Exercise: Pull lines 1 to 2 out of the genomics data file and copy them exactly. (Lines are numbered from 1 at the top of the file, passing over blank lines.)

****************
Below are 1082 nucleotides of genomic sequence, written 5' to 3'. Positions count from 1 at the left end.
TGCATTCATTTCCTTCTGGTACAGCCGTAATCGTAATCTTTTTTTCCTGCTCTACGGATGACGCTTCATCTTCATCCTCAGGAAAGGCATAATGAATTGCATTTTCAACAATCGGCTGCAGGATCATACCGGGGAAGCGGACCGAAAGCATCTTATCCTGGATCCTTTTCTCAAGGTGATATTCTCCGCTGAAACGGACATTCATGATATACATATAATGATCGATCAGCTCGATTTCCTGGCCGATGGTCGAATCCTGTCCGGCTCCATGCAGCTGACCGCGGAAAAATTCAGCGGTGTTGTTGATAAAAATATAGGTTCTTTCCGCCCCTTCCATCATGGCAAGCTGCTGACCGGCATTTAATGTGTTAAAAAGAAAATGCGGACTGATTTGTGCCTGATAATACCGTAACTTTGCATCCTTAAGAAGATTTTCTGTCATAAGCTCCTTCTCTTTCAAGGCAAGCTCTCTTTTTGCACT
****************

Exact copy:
Below are 1082 nucleotides of genomic sequence, written 5' to 3'. Positions count from 1 at the left end.
TGCATTCATTTCCTTCTGGTACAGCCGTAATCGTAATCTTTTTTTCCTGCTCTACGGATGACGCTTCATCTTCATCCTCAGGAAAGGCATAATGAATTGCATTTTCAACAATCGGCTGCAGGATCATACCGGGGAAGCGGACCGAAAGCATCTTATCCTGGATCCTTTTCTCAAGGTGATATTCTCCGCTGAAACGGACATTCATGATATACATATAATGATCGATCAGCTCGATTTCCTGGCCGATGGTCGAATCCTGTCCGGCTCCATGCAGCTGACCGCGGAAAAATTCAGCGGTGTTGTTGATAAAAATATAGGTTCTTTCCGCCCCTTCCATCATGGCAAGCTGCTGACCGGCATTTAATGTGTTAAAAAGAAAATGCGGACTGATTTGTGCCTGATAATACCGTAACTTTGCATCCTTAAGAAGATTTTCTGTCATAAGCTCCTTCTCTTTCAAGGCAAGCTCTCTTTTTGCACT